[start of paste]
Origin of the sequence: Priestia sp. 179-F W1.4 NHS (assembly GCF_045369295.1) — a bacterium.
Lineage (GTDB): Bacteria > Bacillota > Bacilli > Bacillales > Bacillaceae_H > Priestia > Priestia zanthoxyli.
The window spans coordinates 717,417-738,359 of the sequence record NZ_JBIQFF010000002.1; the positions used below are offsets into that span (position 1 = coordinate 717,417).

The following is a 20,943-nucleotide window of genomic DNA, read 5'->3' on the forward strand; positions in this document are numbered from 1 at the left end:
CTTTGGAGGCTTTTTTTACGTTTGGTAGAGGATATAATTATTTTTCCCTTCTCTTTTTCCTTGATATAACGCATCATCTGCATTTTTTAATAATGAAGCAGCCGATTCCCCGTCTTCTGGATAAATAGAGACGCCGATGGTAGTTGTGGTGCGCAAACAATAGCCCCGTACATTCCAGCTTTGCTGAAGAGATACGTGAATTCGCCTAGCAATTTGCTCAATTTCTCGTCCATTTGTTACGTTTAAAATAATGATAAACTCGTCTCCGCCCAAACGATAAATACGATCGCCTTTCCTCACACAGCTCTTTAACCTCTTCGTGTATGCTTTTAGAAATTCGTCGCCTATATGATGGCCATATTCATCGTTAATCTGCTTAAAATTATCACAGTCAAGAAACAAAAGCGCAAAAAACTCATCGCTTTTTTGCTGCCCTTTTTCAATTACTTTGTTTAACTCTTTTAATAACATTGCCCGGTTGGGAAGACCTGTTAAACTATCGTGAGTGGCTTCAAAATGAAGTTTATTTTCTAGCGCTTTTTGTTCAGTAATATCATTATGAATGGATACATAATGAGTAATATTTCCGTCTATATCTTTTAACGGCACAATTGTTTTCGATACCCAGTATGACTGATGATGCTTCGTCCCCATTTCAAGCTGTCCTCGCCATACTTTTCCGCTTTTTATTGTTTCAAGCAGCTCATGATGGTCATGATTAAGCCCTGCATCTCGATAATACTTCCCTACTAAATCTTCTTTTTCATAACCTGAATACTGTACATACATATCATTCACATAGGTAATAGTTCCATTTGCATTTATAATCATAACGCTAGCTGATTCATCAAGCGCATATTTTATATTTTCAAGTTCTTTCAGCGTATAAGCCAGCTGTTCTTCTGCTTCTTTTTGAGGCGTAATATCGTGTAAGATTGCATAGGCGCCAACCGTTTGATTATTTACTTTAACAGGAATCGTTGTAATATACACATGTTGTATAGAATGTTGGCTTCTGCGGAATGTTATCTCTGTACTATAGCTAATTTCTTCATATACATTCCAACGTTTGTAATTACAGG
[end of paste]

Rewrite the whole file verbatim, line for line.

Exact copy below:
Origin of the sequence: Priestia sp. 179-F W1.4 NHS (assembly GCF_045369295.1) — a bacterium.
Lineage (GTDB): Bacteria > Bacillota > Bacilli > Bacillales > Bacillaceae_H > Priestia > Priestia zanthoxyli.
The window spans coordinates 717,417-738,359 of the sequence record NZ_JBIQFF010000002.1; the positions used below are offsets into that span (position 1 = coordinate 717,417).

The following is a 20,943-nucleotide window of genomic DNA, read 5'->3' on the forward strand; positions in this document are numbered from 1 at the left end:
CTTTGGAGGCTTTTTTTACGTTTGGTAGAGGATATAATTATTTTTCCCTTCTCTTTTTCCTTGATATAACGCATCATCTGCATTTTTTAATAATGAAGCAGCCGATTCCCCGTCTTCTGGATAAATAGAGACGCCGATGGTAGTTGTGGTGCGCAAACAATAGCCCCGTACATTCCAGCTTTGCTGAAGAGATACGTGAATTCGCCTAGCAATTTGCTCAATTTCTCGTCCATTTGTTACGTTTAAAATAATGATAAACTCGTCTCCGCCCAAACGATAAATACGATCGCCTTTCCTCACACAGCTCTTTAACCTCTTCGTGTATGCTTTTAGAAATTCGTCGCCTATATGATGGCCATATTCATCGTTAATCTGCTTAAAATTATCACAGTCAAGAAACAAAAGCGCAAAAAACTCATCGCTTTTTTGCTGCCCTTTTTCAATTACTTTGTTTAACTCTTTTAATAACATTGCCCGGTTGGGAAGACCTGTTAAACTATCGTGAGTGGCTTCAAAATGAAGTTTATTTTCTAGCGCTTTTTGTTCAGTAATATCATTATGAATGGATACATAATGAGTAATATTTCCGTCTATATCTTTTAACGGCACAATTGTTTTCGATACCCAGTATGACTGATGATGCTTCGTCCCCATTTCAAGCTGTCCTCGCCATACTTTTCCGCTTTTTATTGTTTCAAGCAGCTCATGATGGTCATGATTAAGCCCTGCATCTCGATAATACTTCCCTACTAAATCTTCTTTTTCATAACCTGAATACTGTACATACATATCATTCACATAGGTAATAGTTCCATTTGCATTTATAATCATAACGCTAGCTGATTCATCAAGCGCATATTTTATATTTTCAAGTTCTTTCAGCGTATAAGCCAGCTGTTCTTCTGCTTCTTTTTGAGGCGTAATATCGTGTAAGATTGCATAGGCGCCAACCGTTTGATTATTTACTTTAACAGGAATCGTTGTAATATACACATGTTGTATAGAATGTTGGCTTCTGCGGAATGTTATCTCTGTACTATAGCTAATTTCTTCATATACATTCCAACGTTTGTAATTACAGG